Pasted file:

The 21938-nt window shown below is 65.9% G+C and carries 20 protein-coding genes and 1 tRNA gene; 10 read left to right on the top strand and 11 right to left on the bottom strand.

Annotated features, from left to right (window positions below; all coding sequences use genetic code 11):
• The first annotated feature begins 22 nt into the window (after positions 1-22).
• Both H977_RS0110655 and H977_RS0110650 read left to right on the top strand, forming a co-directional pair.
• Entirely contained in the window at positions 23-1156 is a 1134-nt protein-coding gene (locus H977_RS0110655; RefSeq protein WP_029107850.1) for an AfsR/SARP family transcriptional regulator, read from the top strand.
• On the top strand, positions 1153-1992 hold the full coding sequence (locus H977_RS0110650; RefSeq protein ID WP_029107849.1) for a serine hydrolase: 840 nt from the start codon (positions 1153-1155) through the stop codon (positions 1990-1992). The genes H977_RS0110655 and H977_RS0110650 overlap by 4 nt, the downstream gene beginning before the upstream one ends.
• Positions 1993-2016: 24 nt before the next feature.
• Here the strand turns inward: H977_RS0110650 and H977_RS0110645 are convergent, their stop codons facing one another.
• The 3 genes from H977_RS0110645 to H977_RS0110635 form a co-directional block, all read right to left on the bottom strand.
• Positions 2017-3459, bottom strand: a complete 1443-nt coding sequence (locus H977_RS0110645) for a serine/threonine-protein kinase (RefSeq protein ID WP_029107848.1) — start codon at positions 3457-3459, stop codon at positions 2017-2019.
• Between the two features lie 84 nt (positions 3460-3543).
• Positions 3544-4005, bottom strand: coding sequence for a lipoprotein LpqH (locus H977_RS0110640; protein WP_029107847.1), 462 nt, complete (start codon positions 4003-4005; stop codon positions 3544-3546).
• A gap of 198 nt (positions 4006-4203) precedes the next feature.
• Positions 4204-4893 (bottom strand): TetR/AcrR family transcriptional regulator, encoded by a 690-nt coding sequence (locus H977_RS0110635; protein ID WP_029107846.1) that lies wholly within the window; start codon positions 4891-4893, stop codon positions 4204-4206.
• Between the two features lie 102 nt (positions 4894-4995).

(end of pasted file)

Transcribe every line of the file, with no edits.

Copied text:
The 21938-nt window shown below is 65.9% G+C and carries 20 protein-coding genes and 1 tRNA gene; 10 read left to right on the top strand and 11 right to left on the bottom strand.

Annotated features, from left to right (window positions below; all coding sequences use genetic code 11):
• The first annotated feature begins 22 nt into the window (after positions 1-22).
• Both H977_RS0110655 and H977_RS0110650 read left to right on the top strand, forming a co-directional pair.
• Entirely contained in the window at positions 23-1156 is a 1134-nt protein-coding gene (locus H977_RS0110655; RefSeq protein WP_029107850.1) for an AfsR/SARP family transcriptional regulator, read from the top strand.
• On the top strand, positions 1153-1992 hold the full coding sequence (locus H977_RS0110650; RefSeq protein ID WP_029107849.1) for a serine hydrolase: 840 nt from the start codon (positions 1153-1155) through the stop codon (positions 1990-1992). The genes H977_RS0110655 and H977_RS0110650 overlap by 4 nt, the downstream gene beginning before the upstream one ends.
• Positions 1993-2016: 24 nt before the next feature.
• Here the strand turns inward: H977_RS0110650 and H977_RS0110645 are convergent, their stop codons facing one another.
• The 3 genes from H977_RS0110645 to H977_RS0110635 form a co-directional block, all read right to left on the bottom strand.
• Positions 2017-3459, bottom strand: a complete 1443-nt coding sequence (locus H977_RS0110645) for a serine/threonine-protein kinase (RefSeq protein ID WP_029107848.1) — start codon at positions 3457-3459, stop codon at positions 2017-2019.
• Between the two features lie 84 nt (positions 3460-3543).
• Positions 3544-4005, bottom strand: coding sequence for a lipoprotein LpqH (locus H977_RS0110640; protein WP_029107847.1), 462 nt, complete (start codon positions 4003-4005; stop codon positions 3544-3546).
• A gap of 198 nt (positions 4006-4203) precedes the next feature.
• Positions 4204-4893 (bottom strand): TetR/AcrR family transcriptional regulator, encoded by a 690-nt coding sequence (locus H977_RS0110635; protein ID WP_029107846.1) that lies wholly within the window; start codon positions 4891-4893, stop codon positions 4204-4206.
• Between the two features lie 102 nt (positions 4894-4995).